Physics: physical representation of the math

r(t) is the position function of a particle moving in 2 or 3 space.

**I don't know how to do integral symbol, so I'll just denote that symbol as integ(f(x))**

integ( ||dr/dt|| ) from t0 to t1

I know dr/dt = v(t) which is the velocity function, and the norm of v(t) is the magnitude of the vector, aka, the numerical speed of the particle at time t, but when we integrate the speed, wouldn't we just end up with the position function again?

That is what my intuition is telling me, but my intuition has failed me before, so I would rather be shown why my thinking is wrong, if it even is. Thanks.
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abbrightConnect With a Mentor Commented:
I believe this is true if the velocity is a straight one, that is only in one direction. If it isn't then the integral denotes the length of the way the particle has gone from t0 to t1, even if it was a circle and the particle ends up at the same point at t1 compared to when it started at t0.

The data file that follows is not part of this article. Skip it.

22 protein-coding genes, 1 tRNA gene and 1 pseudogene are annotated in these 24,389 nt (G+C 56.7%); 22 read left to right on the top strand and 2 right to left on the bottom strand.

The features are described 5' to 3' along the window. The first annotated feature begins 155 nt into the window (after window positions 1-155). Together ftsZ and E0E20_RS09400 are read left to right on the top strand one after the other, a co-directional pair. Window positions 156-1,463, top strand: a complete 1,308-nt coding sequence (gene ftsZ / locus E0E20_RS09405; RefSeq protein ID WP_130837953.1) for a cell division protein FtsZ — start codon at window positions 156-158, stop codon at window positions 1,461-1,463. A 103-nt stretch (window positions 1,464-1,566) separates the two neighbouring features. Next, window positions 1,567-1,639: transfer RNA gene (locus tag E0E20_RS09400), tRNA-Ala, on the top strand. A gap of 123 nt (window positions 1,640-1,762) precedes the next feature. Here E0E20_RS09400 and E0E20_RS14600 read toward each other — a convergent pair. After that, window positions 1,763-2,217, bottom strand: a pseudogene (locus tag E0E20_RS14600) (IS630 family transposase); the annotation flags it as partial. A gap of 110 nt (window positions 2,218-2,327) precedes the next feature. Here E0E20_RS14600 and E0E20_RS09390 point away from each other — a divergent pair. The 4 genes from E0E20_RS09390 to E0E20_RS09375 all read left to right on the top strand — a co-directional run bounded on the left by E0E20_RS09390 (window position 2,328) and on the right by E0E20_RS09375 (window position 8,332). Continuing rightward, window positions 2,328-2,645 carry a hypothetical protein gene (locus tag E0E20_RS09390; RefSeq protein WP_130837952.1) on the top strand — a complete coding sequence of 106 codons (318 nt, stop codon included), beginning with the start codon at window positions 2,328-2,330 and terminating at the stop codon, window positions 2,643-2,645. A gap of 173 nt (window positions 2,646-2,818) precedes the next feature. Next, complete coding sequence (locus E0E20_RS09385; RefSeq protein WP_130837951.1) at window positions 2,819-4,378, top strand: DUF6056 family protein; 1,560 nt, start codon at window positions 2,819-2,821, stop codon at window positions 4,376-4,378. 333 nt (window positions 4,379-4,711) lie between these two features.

ZenotureAuthor Commented:
Wait, i think it just hit me as I posted the question.

If I were to assume some random value for || v(t) || to be 10 m/s, upon integration I would end up with 10t, where t is in seconds, and 10 is still in meters per second. So by simple plug and chug, where t = 1...

10 m/s * 1 s = 10m therefore proving that the above statement is the displacement of the particle after t seconds.

TommySzalapskiConnect With a Mentor Commented:
It is important to note that in this entire discussion we are all integrating with respect to time.
The integral of dr/dt is of course (dr/dt)dt and so is just dr.
dr is the change in position so you are correct.

The indefinite integral of the velocity is the position function (of course were you to compute it, you would get that + C which would be the initial position).

The definite integral of the velocity is the displacement (distance from start to end).

TommySzalapskiConnect With a Mentor Commented:
Of course, if the velocity is not constant, then the integral would be the total distance traveled, not the final displacement (as abbright mentioned).
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